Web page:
Esther was a leader of the 4-H sewing club when her kids were young. Her daughter Judy really wanted her to do it. I think you had to be 10 years old to join, and Judy being the oldest really pushed for it. I think we started with 5 neighborhood girls. We met once a week and she taught us all to sew. Our first year project was an apron. 4-H said what our projects were to be based on how many years we were in. I feel like Judy and I were in until we graduated. She did it for years probably, but Betty got out of school which would probably have been close to 20 years. She was a perfectionist and always made us do it right. We won many blue ribbons. They named our 4-H club Palms Country Club.
Joyce still has her apron. What a treasure!
Joyce’s apron from her mom’s sewing class.
One last memory about Bart’s childhood. He has great memories about going to visit his grandparents in Michigan in the summer. He sometimes recalls an incident where he was riding a bike up and down the dirt road in front of his grandparents’ home. Somewhere along the way a neighbor’s dog began chasing him and bit him. I hear the neighbor got quite an earful from Esther. I’m pretty sure I don’t want to be on the receiving end of an angry German grandma!! I’m thinking the neighbor probably changed his ways and tied up that dog quick, fast, and in a hurry!!
WELL…CALM AND STEADY EXCEPT FOR A COUPLE OF BLIPS…
My mother-in-law has told me the following story a few times in my life and I wish I’d written it down because she tells the story with varying degrees of detail but I’m afraid to tell you from memory because I don’t want to get it wrong. I think this version will do.
When I was about 3, mom ran over me with the family car. Story I have always heard was Judy said “Mom, the car is on Joyce.” Mom handled it until help arrived and then she passed out. (This is Lisa talking now. I love that last sentence because everybody here knows if you’re bleeding or badly injured don’t go to Joyce first! She’s a trooper when she’s the one hurting but it’s a whole other story when someone she loves is hurting!)
Esther was in the car with two of her girls (Joyce and Judy) and her son who was 2 years old at the time. As Esther was backing out Joyce fell against the handle of the door causing the door to come open. Joyce fell out of the open door and under the car. The front wheel of the car passed over the entire length of Joyce’s body. Joyce was treated by a local Deckerville doctor and then transported to St. Luke’s Hospital in Saginaw, Michigan. The accident happened about 7:30 on a Wednesday evening. The second news report stated that Joyce had a partially collapsed lung and possible head injuries.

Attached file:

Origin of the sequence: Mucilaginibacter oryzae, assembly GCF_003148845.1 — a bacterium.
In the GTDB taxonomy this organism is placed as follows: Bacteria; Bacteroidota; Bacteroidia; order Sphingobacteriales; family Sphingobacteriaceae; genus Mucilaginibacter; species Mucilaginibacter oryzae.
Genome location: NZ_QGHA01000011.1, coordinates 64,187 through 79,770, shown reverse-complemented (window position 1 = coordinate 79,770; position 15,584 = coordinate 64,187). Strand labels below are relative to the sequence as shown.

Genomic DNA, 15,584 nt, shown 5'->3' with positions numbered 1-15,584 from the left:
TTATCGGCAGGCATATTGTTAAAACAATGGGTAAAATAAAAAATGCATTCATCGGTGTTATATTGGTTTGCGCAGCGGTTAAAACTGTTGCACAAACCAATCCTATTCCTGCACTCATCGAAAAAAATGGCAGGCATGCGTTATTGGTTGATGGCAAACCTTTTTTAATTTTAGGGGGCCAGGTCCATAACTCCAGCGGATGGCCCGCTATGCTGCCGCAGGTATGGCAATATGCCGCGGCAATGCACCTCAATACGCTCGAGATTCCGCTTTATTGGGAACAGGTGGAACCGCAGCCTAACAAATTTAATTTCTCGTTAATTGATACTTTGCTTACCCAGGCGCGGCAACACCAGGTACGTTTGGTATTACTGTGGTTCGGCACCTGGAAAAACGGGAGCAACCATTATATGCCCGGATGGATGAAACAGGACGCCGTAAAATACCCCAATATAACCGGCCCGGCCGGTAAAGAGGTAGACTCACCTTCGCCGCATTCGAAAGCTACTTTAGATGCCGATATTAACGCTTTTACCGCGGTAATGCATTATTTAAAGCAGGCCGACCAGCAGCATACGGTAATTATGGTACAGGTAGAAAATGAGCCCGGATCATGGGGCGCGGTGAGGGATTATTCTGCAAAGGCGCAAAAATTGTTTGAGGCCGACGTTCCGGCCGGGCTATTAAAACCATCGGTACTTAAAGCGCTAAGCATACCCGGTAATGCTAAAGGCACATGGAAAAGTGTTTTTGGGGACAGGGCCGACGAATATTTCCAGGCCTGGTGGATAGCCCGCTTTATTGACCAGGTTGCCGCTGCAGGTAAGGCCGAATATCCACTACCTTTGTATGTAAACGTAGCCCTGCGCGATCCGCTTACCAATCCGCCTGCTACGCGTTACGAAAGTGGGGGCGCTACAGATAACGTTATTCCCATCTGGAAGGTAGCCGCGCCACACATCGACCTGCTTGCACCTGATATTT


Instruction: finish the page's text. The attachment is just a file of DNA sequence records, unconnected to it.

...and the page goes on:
Esther’s uncle, Otto MOELLER, farmed with Esther’s dad, Theodor MOELLER. One night Esther had a dream that uncle Otto was sitting in the back seat of his car, dead. No one that she told this to gave any credence to it. “That’s just plain stupid, why would he be in the back seat?” Some time later (19 June 1946), in the evening,when they were milking cows, Otto got kicked in the chest by an uncooperative cow. He was obviously severely wounded, and they put him in the backseat of his car to take him to the doctor. Before they could leave, he had passed away. For a long time this weighed heavy on Esther. She felt there must have been something more she could have done or said to warn others of this tragedy.
ALZHEIMER’S: THE DISASTER AT THE END
Esther once told Bob that when she was preparing a Sunday School lesson, if she turned the page, she couldn’t remember what she had just read. That little brain glitch ended up being Alzheimer’s. A truly tragic ending for a beautiful, independent, and strong woman like Esther. From my own memories of what I was told through the years about Esther and from what I’ve experienced with my own family members who had Alzheimer’s, I know that that place in the middle- where you have periods of clarity interrupted by periods of not remembering- that’s a terrifying place to be. You know that something is not right. You’re losing control and there’s nothing you can do about it. Those around you may not realize at first what’s happening to you and so it causes some anger and friction in some families in the beginning. In the end, the person with Alzheimer’s lives in a place from long ago where no one they remember is still living. The people who are still living? The Alzheimer’s patient most likely doesn’t recognize them. Where once the Alzheimer’s patient was so independent, now their keys are being taken away and they have people all day every day telling them where to go and what to do. It’s a truly tragic ending to a beautiful life. So I vote we don’t focus on the tragedy of the final battle of Esther’s life. I vote we remember her as a mom, grandma, helpmate to Carl, excellent cook, dressmaker, sewing instructor, Sunday School teacher, devout believer in Christ. A strong, independent woman who handled what life gave her and loved with all her heart. I think she’d like that.
Esther’s cookie recipe in her handwriting.
Sending each of you all my love and prayers for strength for whatever you’re going through in this moment.
Lisa @ Days of Our Lives blog